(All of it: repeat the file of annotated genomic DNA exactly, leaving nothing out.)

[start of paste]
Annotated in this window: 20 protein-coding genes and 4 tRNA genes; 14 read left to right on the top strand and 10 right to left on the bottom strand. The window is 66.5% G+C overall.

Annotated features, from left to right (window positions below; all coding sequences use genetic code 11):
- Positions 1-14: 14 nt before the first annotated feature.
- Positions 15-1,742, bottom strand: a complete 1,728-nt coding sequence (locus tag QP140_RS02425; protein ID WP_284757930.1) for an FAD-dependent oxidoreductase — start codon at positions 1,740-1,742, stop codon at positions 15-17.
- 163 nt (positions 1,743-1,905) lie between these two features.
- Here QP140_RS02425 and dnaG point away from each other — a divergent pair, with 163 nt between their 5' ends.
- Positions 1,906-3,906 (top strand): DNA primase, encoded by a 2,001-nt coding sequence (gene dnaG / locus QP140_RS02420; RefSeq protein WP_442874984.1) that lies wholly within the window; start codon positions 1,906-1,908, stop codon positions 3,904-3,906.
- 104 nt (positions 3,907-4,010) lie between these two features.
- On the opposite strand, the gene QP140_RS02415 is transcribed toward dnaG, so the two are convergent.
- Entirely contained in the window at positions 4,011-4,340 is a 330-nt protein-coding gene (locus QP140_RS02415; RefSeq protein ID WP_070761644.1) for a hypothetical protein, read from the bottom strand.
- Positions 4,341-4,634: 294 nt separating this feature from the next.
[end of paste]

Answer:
Annotated in this window: 20 protein-coding genes and 4 tRNA genes; 14 read left to right on the top strand and 10 right to left on the bottom strand. The window is 66.5% G+C overall.

Annotated features, from left to right (window positions below; all coding sequences use genetic code 11):
- Positions 1-14: 14 nt before the first annotated feature.
- Positions 15-1,742, bottom strand: a complete 1,728-nt coding sequence (locus tag QP140_RS02425; protein ID WP_284757930.1) for an FAD-dependent oxidoreductase — start codon at positions 1,740-1,742, stop codon at positions 15-17.
- 163 nt (positions 1,743-1,905) lie between these two features.
- Here QP140_RS02425 and dnaG point away from each other — a divergent pair, with 163 nt between their 5' ends.
- Positions 1,906-3,906 (top strand): DNA primase, encoded by a 2,001-nt coding sequence (gene dnaG / locus QP140_RS02420; RefSeq protein WP_442874984.1) that lies wholly within the window; start codon positions 1,906-1,908, stop codon positions 3,904-3,906.
- 104 nt (positions 3,907-4,010) lie between these two features.
- On the opposite strand, the gene QP140_RS02415 is transcribed toward dnaG, so the two are convergent.
- Entirely contained in the window at positions 4,011-4,340 is a 330-nt protein-coding gene (locus QP140_RS02415; RefSeq protein ID WP_070761644.1) for a hypothetical protein, read from the bottom strand.
- Positions 4,341-4,634: 294 nt separating this feature from the next.